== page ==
TWU reiterates concern at infrastructure surcharges

Sheldon says problem 'cannot go unchecked for much longer'

TWU reiterates concern at infrastructure surcharges
Tony Sheldon says the issue is having a devastating effect on the transport industry


In a move reminiscent of its campaigns against grocery giants and for ‘safe rates’, the Transport Workers Union (TWU) has quoted truck drivers to criticise stevedores’ ‘infrastructure surcharges’.

The union is highlighting the controversial charges that DP World Australia (DPWA) and Patrick have introduced or hiked this year.

"These access fees are putting pressure on an industry already struggling on tight margins," TWU national secretary Tony Sheldon says, while repeating his call for an Australian Competition and Consumer Commission (ACCC) probe.

"We know this kind of financial pressure results in transport operators forced to cut back on truck maintenance and results in drivers pushed to speed and drive long hours.

"Just last week we saw official statistics show an increase of 9.4 per cent in deaths from articulated truck crashes since last year.

"I again appeal to the ACCC to investigate this distorting, unilateral fee hike.

"Clients are clearly calling the shots and this is having devastating effect on the transport industry.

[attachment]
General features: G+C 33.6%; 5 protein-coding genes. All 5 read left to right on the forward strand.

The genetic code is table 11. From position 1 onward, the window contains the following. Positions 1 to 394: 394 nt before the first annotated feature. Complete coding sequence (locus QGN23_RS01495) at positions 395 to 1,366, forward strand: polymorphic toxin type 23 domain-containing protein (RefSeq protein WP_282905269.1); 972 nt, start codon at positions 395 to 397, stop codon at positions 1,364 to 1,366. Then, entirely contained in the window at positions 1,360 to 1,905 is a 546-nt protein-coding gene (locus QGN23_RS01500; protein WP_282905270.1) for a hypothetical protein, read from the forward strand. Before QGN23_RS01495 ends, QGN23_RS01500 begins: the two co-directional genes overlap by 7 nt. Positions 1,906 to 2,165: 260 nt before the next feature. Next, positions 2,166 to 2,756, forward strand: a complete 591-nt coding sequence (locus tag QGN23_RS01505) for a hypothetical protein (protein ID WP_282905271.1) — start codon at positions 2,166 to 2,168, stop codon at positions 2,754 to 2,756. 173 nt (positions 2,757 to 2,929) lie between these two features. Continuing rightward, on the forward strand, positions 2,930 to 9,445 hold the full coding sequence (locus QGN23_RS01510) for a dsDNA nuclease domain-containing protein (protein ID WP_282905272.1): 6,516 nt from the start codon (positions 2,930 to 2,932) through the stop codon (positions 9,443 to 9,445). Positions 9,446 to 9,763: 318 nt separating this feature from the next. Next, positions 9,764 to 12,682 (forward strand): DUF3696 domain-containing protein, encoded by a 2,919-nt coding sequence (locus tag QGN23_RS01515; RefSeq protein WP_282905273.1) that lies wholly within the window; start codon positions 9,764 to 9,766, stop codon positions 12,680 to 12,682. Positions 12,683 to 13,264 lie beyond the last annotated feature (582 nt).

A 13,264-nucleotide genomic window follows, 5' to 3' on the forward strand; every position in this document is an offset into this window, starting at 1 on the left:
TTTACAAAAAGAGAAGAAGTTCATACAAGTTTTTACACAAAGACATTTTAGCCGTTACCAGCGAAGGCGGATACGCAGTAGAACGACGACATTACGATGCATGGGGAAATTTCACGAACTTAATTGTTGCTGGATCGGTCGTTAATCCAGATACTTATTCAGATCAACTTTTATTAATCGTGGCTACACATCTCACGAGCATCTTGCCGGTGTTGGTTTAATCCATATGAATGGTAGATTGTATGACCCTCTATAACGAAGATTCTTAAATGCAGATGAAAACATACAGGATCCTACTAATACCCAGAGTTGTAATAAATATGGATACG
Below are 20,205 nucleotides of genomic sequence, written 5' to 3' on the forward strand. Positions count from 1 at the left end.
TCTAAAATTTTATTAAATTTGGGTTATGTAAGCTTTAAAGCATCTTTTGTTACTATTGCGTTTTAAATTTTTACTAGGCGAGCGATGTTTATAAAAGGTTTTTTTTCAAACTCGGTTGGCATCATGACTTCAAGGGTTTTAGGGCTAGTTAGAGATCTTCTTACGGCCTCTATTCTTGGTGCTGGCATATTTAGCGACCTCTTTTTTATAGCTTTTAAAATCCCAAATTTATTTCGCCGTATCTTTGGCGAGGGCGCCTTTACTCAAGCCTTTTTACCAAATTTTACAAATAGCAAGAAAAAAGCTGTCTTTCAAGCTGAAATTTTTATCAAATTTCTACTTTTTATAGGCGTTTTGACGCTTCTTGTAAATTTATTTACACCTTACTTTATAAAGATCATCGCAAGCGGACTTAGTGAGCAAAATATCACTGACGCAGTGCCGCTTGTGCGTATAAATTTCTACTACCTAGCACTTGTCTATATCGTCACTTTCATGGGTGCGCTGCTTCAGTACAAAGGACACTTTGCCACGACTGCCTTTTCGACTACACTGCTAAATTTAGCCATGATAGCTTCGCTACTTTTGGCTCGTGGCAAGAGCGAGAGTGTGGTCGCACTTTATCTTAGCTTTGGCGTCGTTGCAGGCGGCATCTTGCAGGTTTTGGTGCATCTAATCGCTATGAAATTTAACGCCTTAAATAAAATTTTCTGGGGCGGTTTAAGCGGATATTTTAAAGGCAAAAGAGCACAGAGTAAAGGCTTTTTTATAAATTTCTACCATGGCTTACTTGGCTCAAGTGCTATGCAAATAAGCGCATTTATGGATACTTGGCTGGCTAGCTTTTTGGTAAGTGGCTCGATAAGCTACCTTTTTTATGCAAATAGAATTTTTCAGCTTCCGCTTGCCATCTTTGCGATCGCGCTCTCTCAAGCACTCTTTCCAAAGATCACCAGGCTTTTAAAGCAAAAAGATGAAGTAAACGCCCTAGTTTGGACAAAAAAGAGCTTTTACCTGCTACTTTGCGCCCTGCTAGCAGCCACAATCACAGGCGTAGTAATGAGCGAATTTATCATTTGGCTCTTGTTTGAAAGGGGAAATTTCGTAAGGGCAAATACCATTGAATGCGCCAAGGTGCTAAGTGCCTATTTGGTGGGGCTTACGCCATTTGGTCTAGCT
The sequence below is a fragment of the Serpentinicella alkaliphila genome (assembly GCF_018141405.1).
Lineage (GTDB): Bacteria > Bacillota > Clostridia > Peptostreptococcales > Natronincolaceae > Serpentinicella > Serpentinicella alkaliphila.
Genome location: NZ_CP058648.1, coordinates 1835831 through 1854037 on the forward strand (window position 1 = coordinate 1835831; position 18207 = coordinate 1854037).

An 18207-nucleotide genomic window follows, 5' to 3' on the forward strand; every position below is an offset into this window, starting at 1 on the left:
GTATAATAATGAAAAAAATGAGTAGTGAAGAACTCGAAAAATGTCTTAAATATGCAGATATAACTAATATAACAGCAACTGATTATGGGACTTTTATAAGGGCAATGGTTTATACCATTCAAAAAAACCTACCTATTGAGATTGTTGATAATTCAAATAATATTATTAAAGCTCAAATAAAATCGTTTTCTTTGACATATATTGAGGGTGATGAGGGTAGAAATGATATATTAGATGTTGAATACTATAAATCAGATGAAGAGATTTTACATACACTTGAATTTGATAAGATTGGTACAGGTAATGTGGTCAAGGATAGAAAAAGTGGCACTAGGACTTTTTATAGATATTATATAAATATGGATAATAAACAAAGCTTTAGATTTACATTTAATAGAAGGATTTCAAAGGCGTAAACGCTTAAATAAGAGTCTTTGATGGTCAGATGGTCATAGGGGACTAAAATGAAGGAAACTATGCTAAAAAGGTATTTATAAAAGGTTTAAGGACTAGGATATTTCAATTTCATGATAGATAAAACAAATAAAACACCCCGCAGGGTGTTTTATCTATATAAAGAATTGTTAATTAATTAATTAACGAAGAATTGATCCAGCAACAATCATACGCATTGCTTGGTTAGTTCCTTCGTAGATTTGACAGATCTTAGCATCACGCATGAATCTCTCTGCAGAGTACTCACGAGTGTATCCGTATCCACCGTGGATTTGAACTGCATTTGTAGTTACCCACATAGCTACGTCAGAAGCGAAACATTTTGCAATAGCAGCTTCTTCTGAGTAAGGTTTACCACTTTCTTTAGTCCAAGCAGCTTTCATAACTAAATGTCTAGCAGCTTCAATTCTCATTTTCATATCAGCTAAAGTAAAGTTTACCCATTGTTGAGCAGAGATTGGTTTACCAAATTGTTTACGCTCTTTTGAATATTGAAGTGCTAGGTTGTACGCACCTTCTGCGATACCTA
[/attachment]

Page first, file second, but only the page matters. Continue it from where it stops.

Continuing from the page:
"Transport operators have little bargaining powers against these powerful stevedores, which demand payment or hold out the threat of cutting operators off the Vehicle Booking Scheme, which allows them to operator at the ports.

"This problem cannot go unchecked for much longer."

While the stevedores point to higher running cost and charges that must be passed on as justifying the surcharges, the TWU highlights the discrepancy between the period within which stevedores demand to get paid and when transport operators get paid by their clients.

It says the stevedores are demanding payment within 28 days while operators can wait up to 90 days for payment, creating huge pressure on cash flow and knock-on effects for maintenance of fleets and drivers’ pay.

The TWU quotes Melbourne owner-driver owner driver Paul Mifsud as saying any price hike for operators "can have devastating consequences".

"It means there just isn’t the cash flow to carry out the work, so families are crippled, businesses go bankrupt and injuries and deaths go up."

It also quotes a NSW driver, Darren Coulstock, as saying there is "a serious knock on effect for drivers".

"We already are working in Australia’s most dangerous job. Nearly 40 per cent of all workplace fatalities involve transport workers. Increasing fees will impact on this."


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